Squid As a Vector for Trace Element Bioaccumulation in New Zealand’s Food Webs
MetadataShow full metadata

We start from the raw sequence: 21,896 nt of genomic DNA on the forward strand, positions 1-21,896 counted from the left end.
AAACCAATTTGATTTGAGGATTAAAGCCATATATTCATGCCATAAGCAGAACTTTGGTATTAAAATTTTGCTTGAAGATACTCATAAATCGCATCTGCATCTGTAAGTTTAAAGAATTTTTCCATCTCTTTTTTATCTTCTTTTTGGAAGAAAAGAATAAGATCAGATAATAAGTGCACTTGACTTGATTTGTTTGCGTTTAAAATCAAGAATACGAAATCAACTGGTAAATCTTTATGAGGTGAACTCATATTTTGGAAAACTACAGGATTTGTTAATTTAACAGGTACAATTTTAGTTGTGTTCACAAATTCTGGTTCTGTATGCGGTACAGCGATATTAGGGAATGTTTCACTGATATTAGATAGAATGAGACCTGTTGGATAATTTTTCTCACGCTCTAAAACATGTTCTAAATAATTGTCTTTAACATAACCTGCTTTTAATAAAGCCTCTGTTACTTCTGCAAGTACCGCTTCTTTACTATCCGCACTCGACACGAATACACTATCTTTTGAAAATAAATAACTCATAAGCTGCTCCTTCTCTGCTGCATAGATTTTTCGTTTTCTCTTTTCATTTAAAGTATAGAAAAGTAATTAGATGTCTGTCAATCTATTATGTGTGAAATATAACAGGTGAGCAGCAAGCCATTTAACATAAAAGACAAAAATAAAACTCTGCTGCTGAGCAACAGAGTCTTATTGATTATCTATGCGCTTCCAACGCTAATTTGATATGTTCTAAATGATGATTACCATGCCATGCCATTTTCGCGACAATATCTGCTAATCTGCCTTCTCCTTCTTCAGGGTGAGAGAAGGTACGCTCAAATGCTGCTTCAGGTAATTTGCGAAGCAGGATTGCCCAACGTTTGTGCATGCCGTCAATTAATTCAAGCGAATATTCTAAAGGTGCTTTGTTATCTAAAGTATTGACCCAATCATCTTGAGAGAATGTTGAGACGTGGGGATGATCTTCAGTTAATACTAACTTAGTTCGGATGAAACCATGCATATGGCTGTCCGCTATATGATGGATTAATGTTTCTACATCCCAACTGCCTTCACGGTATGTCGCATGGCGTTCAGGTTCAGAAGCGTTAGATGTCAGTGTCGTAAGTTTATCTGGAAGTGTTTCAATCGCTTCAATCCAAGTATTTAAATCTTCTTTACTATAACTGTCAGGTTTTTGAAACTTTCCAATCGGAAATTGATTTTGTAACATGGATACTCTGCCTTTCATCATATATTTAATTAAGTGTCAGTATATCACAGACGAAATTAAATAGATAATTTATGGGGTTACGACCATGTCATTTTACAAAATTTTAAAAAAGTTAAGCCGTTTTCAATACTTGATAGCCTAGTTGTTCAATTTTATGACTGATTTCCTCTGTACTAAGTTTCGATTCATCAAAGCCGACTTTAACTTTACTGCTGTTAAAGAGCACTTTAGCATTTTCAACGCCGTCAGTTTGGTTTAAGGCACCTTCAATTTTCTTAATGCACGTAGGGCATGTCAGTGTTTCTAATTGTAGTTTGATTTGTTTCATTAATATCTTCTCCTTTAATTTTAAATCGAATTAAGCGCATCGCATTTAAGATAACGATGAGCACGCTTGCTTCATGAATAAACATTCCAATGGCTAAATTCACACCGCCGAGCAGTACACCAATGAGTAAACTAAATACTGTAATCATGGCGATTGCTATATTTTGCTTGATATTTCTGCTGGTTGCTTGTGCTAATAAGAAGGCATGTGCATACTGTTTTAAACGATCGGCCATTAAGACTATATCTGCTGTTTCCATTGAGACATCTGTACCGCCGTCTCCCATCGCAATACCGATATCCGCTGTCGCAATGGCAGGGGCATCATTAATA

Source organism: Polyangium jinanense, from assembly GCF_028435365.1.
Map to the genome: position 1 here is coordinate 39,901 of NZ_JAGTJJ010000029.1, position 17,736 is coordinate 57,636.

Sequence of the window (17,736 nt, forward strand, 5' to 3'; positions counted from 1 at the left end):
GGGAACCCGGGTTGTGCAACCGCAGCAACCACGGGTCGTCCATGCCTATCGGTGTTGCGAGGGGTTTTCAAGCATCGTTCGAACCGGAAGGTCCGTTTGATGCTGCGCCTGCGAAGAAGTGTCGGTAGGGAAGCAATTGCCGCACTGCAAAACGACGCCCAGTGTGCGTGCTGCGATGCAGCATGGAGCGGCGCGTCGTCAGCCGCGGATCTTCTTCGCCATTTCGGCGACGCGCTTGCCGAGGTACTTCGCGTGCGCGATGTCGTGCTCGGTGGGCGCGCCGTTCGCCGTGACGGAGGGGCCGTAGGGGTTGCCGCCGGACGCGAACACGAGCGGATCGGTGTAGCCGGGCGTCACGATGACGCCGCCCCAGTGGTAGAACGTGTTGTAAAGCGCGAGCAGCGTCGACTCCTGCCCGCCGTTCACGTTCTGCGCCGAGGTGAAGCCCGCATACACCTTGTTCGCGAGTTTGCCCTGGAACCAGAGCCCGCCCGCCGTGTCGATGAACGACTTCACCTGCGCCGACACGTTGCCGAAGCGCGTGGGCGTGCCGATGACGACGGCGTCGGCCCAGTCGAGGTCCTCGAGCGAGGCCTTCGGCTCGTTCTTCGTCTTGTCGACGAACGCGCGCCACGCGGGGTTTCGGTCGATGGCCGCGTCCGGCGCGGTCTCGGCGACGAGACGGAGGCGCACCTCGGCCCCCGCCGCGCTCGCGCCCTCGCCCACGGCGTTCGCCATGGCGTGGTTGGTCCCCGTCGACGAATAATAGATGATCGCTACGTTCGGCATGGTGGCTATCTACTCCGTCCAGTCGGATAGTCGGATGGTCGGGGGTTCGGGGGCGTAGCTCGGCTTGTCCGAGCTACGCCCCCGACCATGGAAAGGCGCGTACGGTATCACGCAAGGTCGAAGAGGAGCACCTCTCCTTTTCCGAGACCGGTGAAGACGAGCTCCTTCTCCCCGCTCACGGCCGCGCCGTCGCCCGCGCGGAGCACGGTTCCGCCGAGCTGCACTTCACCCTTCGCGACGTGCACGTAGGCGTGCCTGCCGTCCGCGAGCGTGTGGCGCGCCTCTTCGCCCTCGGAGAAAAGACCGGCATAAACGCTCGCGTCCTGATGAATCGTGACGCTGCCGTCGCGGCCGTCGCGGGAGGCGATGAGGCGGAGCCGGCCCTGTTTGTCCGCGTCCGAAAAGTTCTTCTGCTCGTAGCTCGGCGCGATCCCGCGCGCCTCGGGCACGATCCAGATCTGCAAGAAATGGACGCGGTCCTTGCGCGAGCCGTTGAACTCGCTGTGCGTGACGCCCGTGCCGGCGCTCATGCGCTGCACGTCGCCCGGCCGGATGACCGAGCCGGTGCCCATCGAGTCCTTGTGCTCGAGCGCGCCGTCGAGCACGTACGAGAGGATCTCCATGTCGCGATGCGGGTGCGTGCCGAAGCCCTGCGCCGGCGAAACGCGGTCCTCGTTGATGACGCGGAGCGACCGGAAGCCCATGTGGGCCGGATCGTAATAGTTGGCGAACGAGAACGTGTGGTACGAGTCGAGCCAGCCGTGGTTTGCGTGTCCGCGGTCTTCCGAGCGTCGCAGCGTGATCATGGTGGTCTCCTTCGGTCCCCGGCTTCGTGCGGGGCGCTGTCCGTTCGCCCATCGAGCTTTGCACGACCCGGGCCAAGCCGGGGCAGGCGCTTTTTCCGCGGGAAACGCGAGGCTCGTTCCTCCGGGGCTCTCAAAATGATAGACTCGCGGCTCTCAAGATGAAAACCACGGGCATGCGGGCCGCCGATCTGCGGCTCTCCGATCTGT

Cephalopods are known for their high bioaccumulation capacity of trace elements, particularly for Cd and Hg. With growing interests for alternative marine protein sources, due to overfishing and climate change, the importance of cephalopods for human consumption is increasing, which in turn creates additional pressures on already stressed trophic systems. Arrow squid (Nototodarus gouldi and N. sloanii) play a pivotal role in New Zealand’s food web: both as prey for a plethora of marine mammals, seabirds and fish species and as one of New Zealand’s main fishery targets for human consumption. The greater-hooked squid (Moroteuthopsis ingens) are also abundant and ecologically important, but have been less well studied as they have highly ammoniacal tissues and are not commercially fished. Due to their commercial and/or ecological importance, and the opportunity to compare squids of muscular body composition with those that are highly ammoniacal, these three species were selected as focus organisms. New Zealand waters are active regions, shaped by geothermal and volcanic activities, which are natural sources for trace elements. Concentration data for trace elements in Southern Hemisphere cephalopods are currently sparse, and this study aims to fill the existing knowledge gaps. In order to investigate the role of squids in the transfer of trace elements within New Zealand’s waters, a series of four complementary studies were undertaken. First, trace element concentrations (As, Cd, Co, Cr, Cu, Fe, Hg, Ni, Mn, Pb, U, V, and Zn) were assessed in different tissue types of Nototodarus sloanii from the Chatham Rise to analyse the bioaccumulation in edible muscular tissues and other organs. Arrow squid are an important vector of particularly Cd to top predators which was revealed by high concentrations in the digestive gland tissue. Next, the total body burden of the squids was calculated and toxicological and dietary consequences for predators (including humans) were assessed. Mean observed concentrations in the muscular tissues, which are consumed by humans, and simulated in-vitro digestion analysis, showed that concentrations were overall below the maximum permissible levels for the toxic elements As, Cd, Hg and Pb. However, a contamination of edible mantle tissue with digestive gland fluids was observed in market arrow squid, which might pose a risk for human consumers. Third, regional patterns of trace element concentrations were assessed in arrow squid samples (both Nototodarus species) from multiple sampling locations within New Zealand’s Exclusive Economic Zone. Regional differences were particularly significant for As and Hg, with the West Coast exhibiting the highest overall concentrations (max. mantle concentrations, As= 59.58 µg g-1 dw; Hg= 2.13 µg g-1 dw), and for Cd with the highest measured concentrations in the Taranaki region (digestive gland Cd= 788.46 µg g-1 dw). Fourth, the muscular, non-ammoniacal arrow squid trace element concentrations were compared with an ammoniacal, non-commercially fished species, Moroteuthopsis ingens, from the Chatham Rise. Concentrations of Hg were higher in female M. ingens, likely due to their their deeper habitat and thus a higher Hg exposure when compared with arrow squid. Otherwise, no major differences in trace element whole-body burden or storage within the mantle and digestive gland were observed, suggesting that the ammoniacal nature of the tissues does not affect trace element bioaccumulation. Finally, trace element concentrations were measured in one of the arrow squid’s main predators, the long-finned pilot whale, Globicephala melas edwardii, representing one of the first trace element studies on cetaceans in New Zealand waters and the first globally for this subspecies. Analysis of blubber, kidney, liver, muscle revealed extremely high kidney Cd and liver Hg concentrations. Based on trace element analysis of arrow squid from the cetaceans’ stomachs and estimated intake calculations, arrow squid seem to be a vector of trace elements, in particular Cd, to this apex predator. This thesis establishes a baseline for arrow squid, Moroteuthopsis ingens and Globicephala melas edwardii trace element concentrations for future measurements of toxins within New Zealand’s waters. It further investigates potential impacts of arrow squid consumption on humans and strongly suggests that they can be considered important vectors in terms of trace element transfer to top predators. The data included in this thesis have implications for New Zealand’s food security, commercial squid stock management, and conservation of charismatic megafauna and the broader marine community.